The Unapologetic Mathematician

Mathematics for the interested outsider

A Family of Nontrivial Homology Classes (part 3)

Sorry this didn’t go up as scheduled last week.

We must now show that the forms we’ve defined are closed, and thus that they indeed will define homology classes. That is, d\omega=0. We must also show that they cannot be exact, and thus that the homology classes they define are nontrivial.

We defined \omega to be the pullback \pi^*\hat{\omega} of the form \hat{\omega} on the sphere. Thus we can calculate

\displaystyle d\omega=d\pi^*\hat{\omega}=\pi^*d\hat{\omega}=\pi^*0=0

which follows since \hat{\omega} is an n-form on the n-dimensional sphere, and so no nontrivial n+1-form exists on S^n to be equal to d\hat{\omega}.

As for exactness: if \omega=d\eta for some n-1-form \eta, then Stokes’ theorem tells us that

\displaystyle\int\limits_{S^n}\omega=\int\limits_{S^n}d\eta=\int\limits_{\partial S^n}\eta=\int\limits_\varnothing\eta=0

Since the sphere has an empty boundary.

But it’s also possible to calculate this integral directly.

\displaystyle\begin{aligned}\int\limits_{S^n}\omega&=\int\limits_{S^n}\pi^*\hat{\omega}\\&=\int\limits_{\pi(S^n)}\hat{\omega}\\&=\int\limits_{S^n}\iota_P(du^0\wedge\dots\wedge du^n)\end{aligned}

Now, if f:U^n\to S^n is any parameterization of the sphere, we set u^i=f^i(x) and calculate

\displaystyle\begin{aligned}\int\limits_{S^n}\omega&=\int\limits_{S^n}\iota_P(du^0\wedge\dots\wedge du^n)\\&=\int\limits_{U^n}f^*\left(\iota_P(du^0\wedge\dots\wedge du^n)\right)\\&=\int\limits_{U^n}\left[du^0\wedge\dots\wedge du^n\right]\left(P(f(x)),f_{*x}\frac{\partial}{\partial x^1},\dots,f_{*x}\frac{\partial}{\partial x^n}\right)\\&=\int\limits_{U^n}\left[du^0\wedge\dots\wedge du^n\right]\left(u^{i_0}\frac{\partial}{\partial u^{i_0}},\frac{\partial u^{i_1}}{\partial x^1}\frac{\partial}{\partial u^{i_1}},\dots,\frac{\partial u^{i_n}}{\partial x^n}\frac{\partial}{\partial u^{i_n}}\right)\end{aligned}

We extend f to depend on a new variable x_0 which will vary in some small neighborhood of 1 by defining \tilde{f}(x_0,x)=x_0f(x), so that we have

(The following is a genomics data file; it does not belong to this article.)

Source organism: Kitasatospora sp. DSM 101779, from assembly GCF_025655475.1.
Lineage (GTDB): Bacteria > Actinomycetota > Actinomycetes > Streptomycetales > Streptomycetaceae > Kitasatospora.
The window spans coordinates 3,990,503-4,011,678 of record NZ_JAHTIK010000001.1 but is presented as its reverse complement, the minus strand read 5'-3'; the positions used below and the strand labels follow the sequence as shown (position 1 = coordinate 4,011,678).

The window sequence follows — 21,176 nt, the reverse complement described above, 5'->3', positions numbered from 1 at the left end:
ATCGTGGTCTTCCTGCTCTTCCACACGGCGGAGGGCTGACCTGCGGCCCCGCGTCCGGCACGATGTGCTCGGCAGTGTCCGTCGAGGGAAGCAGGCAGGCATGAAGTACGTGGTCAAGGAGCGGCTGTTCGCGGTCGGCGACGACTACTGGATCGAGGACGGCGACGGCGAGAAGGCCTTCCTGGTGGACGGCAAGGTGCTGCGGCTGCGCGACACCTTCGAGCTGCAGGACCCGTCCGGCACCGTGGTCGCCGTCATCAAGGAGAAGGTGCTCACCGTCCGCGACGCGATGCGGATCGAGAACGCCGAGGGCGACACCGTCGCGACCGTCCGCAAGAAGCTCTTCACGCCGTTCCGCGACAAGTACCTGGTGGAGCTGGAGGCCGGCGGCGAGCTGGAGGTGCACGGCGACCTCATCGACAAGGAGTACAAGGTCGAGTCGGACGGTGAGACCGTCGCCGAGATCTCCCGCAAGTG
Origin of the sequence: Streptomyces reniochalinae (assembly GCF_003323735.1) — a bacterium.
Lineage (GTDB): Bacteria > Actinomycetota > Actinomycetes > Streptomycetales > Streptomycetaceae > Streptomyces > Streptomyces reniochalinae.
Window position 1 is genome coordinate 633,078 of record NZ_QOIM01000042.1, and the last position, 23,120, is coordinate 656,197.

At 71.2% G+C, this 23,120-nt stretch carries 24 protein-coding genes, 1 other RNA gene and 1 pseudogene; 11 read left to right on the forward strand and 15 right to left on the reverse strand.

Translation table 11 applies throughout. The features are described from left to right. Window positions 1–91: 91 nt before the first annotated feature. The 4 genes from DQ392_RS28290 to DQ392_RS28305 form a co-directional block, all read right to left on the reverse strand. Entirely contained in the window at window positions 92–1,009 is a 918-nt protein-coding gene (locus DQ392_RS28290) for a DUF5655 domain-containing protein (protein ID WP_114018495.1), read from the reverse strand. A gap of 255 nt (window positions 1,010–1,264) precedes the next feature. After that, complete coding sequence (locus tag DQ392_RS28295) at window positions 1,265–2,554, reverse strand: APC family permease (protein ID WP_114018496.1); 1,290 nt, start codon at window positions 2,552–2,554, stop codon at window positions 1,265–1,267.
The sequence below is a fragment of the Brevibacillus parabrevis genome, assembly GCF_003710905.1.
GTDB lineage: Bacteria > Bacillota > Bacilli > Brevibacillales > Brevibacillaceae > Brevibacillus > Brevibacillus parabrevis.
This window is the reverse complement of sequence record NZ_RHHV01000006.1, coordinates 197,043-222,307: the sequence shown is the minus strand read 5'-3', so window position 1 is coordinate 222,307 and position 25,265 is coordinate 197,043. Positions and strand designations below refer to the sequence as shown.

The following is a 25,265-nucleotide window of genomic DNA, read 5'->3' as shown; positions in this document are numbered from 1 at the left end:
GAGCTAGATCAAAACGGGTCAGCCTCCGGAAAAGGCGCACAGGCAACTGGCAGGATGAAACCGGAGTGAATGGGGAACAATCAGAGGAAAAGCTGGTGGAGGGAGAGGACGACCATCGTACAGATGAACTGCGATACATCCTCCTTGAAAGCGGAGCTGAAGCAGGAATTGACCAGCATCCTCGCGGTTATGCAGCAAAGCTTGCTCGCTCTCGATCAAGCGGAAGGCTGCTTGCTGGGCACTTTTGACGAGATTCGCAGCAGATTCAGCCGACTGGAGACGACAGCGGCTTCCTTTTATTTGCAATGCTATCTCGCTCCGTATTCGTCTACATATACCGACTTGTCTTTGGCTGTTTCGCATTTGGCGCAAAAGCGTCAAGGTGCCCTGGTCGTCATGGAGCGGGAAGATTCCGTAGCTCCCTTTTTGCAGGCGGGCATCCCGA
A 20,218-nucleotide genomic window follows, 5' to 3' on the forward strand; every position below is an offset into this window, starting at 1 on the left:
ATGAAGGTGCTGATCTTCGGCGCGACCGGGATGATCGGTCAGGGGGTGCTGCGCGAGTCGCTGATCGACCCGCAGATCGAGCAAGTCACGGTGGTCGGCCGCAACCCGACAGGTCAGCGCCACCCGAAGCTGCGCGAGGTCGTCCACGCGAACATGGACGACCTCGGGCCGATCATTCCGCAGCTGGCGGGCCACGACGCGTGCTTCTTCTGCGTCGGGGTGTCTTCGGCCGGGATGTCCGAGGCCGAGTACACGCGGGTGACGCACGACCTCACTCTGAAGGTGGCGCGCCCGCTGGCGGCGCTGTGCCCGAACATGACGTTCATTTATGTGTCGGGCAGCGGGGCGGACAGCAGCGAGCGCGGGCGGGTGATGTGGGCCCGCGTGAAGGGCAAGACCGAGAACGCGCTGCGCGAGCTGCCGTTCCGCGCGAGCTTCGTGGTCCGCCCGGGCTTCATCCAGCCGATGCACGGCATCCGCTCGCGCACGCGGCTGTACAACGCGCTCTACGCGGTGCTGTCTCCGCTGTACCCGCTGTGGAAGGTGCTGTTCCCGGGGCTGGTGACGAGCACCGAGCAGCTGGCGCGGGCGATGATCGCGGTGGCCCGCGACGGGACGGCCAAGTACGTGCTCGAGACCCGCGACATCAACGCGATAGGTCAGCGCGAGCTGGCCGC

\displaystyle\frac{\partial u^i}{\partial x^0}=u^i

and so we can continue:

\displaystyle\begin{aligned}\int\limits_{S^n}\omega&=\int\limits_{U^n}\left[du^0\wedge\dots\wedge du^n\right]\left(\frac{\partial u^{i_0}}{\partial x^0}\frac{\partial}{\partial u^{i_0}},\frac{\partial u^{i_1}}{\partial x^1}\frac{\partial}{\partial u^{i_1}},\dots,\frac{\partial u^{i_n}}{\partial x^n}\frac{\partial}{\partial u^{i_n}}\right)\\&=\int\limits_{U^n}\det\left(\frac{\partial u^i}{\partial x^j}\right)\left[du^0\wedge\dots\wedge du^n\right]\left(\frac{\partial}{\partial u^0},\dots,\frac{\partial}{\partial u^n}\right)\\&=\int\limits_{U^n}\det\left(\frac{\partial u^i}{\partial x^j}\right)\bigg\vert_{x^0=1}\,d(x^1,\dots,x^n)\end{aligned}

Now, what is this integral calculating? The first column of the determinant is the vector f(x) which, as the position vector of a point on the sphere, has unit length and points perpendicularly to its surface. The other columns form a basis of the tangent space to the sphere at f(x). At any given point, then, we can change the basis so that the upper-left entry in the matrix is 1 and all other entries in its row and column are zero. The determinant is thus the determinant of the rest of the matrix, which is the Jacobian determinant of the parameterization, and its integral is thus the volume of the image — the volume of the sphere.

Now, we may not have a formula handy for the n-dimensional volume of the n-sphere, but it’s certainly not zero! Therefore the closed form \omega cannot have been exact, and so it must define a nontrivial homology class, just as asserted.

December 27, 2011 Posted by | Differential Topology, Topology | 3 Comments

   

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